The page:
Cybercriminals are scamming each other, tipping off law enforcement
Cybercriminals are scamming each other out of millions of dollars and use arbitration to settle disputes about the scams, according to Sophos.
For this report, Sophos experts investigated two Russian-language cybercrime forums that provide Access-as-a-Service (AaaS) listings, and an English-language cybercrime forum and marketplace specializing in data leaks. All three sites have dedicated arbitration rooms.
Despite this resolution process provoking occasional mayhem among the “plaintiffs and defendants,” with some accused criminals either going dark and not showing up, or calling the complainants themselves “rippers,” the practice of scammers scamming scammers is lucrative.
During 12 months, researchers examined approximately 600 scams that resulted in threat actors losing more than $2.5 million to each other, just on these three forums—with claims ranging from $2 to $160,000.
“While investigating cybercriminal scams, we stumbled upon an entire sub-economy that includes not just lower-tier criminals, but some of the most prominent ransomware groups. And these scams aren’t always just financially motivated. Personal beefs and rivalries were common. We also found incidents where scammers would scam the scammers who scammed them. In one case, we found a trolling contest set up to get revenge on a scammer trying to trick users into paying $250 to join a fake underground forum. The ‘winner’ of the contest received $100,” said Matt Wixey, senior threat researcher, Sophos.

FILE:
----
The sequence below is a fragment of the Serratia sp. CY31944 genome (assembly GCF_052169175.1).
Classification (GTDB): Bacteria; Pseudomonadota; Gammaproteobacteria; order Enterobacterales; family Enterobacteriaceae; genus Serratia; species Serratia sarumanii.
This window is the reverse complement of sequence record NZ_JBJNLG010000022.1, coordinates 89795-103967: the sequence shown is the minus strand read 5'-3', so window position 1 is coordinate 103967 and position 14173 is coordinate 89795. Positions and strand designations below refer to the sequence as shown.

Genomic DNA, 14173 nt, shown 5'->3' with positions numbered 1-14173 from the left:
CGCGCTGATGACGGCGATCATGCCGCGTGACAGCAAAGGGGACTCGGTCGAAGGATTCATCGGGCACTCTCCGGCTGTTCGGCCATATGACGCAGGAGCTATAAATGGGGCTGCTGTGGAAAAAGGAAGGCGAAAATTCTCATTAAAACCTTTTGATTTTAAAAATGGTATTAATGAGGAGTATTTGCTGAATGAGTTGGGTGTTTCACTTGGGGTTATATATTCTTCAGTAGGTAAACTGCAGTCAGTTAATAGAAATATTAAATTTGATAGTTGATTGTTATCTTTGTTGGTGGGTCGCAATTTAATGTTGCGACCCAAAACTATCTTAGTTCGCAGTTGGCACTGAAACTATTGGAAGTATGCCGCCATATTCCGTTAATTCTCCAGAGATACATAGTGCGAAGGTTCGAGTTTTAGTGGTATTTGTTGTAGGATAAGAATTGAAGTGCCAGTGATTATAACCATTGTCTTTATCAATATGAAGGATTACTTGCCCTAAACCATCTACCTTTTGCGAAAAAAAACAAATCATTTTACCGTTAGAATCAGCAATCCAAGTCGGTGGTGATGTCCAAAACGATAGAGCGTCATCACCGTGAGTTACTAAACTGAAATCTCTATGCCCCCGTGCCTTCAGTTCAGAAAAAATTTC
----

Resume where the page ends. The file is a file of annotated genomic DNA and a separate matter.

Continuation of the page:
Researchers also discovered that the arguments and arbitration process left behind a wealth of untapped intelligence that security professionals and law enforcement could leverage to better understand and defend against cybercriminal behaviors.
“Because criminals often need to offer up a lot of evidence when reporting the scams that they have fallen victim to, they provide a wealth of tactical and strategic information about their operations—something which has been an untapped resource until now. These arbitration reports also give us an inside look at attackers’ priorities, their rivalries and alliances, and, ironically, how they’re susceptible to the same types of deception used against their victims,” said Wixey.